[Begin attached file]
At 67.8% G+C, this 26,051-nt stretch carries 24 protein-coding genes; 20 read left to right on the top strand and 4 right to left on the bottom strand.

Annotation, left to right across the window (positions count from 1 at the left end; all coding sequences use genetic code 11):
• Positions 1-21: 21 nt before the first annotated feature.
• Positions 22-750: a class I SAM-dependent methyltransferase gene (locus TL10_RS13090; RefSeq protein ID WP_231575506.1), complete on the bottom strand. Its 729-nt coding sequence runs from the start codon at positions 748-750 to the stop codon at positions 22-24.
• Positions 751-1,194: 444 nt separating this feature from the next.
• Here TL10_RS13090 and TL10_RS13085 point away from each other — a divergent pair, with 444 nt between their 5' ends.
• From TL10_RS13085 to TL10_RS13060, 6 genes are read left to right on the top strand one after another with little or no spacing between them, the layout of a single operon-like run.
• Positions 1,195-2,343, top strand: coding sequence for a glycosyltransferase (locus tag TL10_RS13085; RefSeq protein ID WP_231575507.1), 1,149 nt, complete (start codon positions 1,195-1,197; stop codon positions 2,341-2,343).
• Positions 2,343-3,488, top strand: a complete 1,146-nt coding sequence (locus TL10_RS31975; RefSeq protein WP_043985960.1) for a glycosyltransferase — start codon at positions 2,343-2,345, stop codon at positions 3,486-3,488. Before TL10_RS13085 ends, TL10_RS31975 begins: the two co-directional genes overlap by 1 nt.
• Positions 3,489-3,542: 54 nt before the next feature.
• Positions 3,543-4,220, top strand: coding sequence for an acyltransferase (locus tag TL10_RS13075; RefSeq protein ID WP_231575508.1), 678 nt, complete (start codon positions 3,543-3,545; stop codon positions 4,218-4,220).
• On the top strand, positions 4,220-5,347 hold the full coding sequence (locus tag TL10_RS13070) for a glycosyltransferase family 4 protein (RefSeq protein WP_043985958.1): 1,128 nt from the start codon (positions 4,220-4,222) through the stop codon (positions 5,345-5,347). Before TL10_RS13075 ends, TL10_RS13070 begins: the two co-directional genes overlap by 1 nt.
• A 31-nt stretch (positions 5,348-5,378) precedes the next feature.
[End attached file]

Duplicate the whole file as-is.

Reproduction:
At 67.8% G+C, this 26,051-nt stretch carries 24 protein-coding genes; 20 read left to right on the top strand and 4 right to left on the bottom strand.

Annotation, left to right across the window (positions count from 1 at the left end; all coding sequences use genetic code 11):
• Positions 1-21: 21 nt before the first annotated feature.
• Positions 22-750: a class I SAM-dependent methyltransferase gene (locus TL10_RS13090; RefSeq protein ID WP_231575506.1), complete on the bottom strand. Its 729-nt coding sequence runs from the start codon at positions 748-750 to the stop codon at positions 22-24.
• Positions 751-1,194: 444 nt separating this feature from the next.
• Here TL10_RS13090 and TL10_RS13085 point away from each other — a divergent pair, with 444 nt between their 5' ends.
• From TL10_RS13085 to TL10_RS13060, 6 genes are read left to right on the top strand one after another with little or no spacing between them, the layout of a single operon-like run.
• Positions 1,195-2,343, top strand: coding sequence for a glycosyltransferase (locus tag TL10_RS13085; RefSeq protein ID WP_231575507.1), 1,149 nt, complete (start codon positions 1,195-1,197; stop codon positions 2,341-2,343).
• Positions 2,343-3,488, top strand: a complete 1,146-nt coding sequence (locus TL10_RS31975; RefSeq protein WP_043985960.1) for a glycosyltransferase — start codon at positions 2,343-2,345, stop codon at positions 3,486-3,488. Before TL10_RS13085 ends, TL10_RS31975 begins: the two co-directional genes overlap by 1 nt.
• Positions 3,489-3,542: 54 nt before the next feature.
• Positions 3,543-4,220, top strand: coding sequence for an acyltransferase (locus tag TL10_RS13075; RefSeq protein ID WP_231575508.1), 678 nt, complete (start codon positions 3,543-3,545; stop codon positions 4,218-4,220).
• On the top strand, positions 4,220-5,347 hold the full coding sequence (locus tag TL10_RS13070) for a glycosyltransferase family 4 protein (RefSeq protein WP_043985958.1): 1,128 nt from the start codon (positions 4,220-4,222) through the stop codon (positions 5,345-5,347). Before TL10_RS13075 ends, TL10_RS13070 begins: the two co-directional genes overlap by 1 nt.
• A 31-nt stretch (positions 5,348-5,378) precedes the next feature.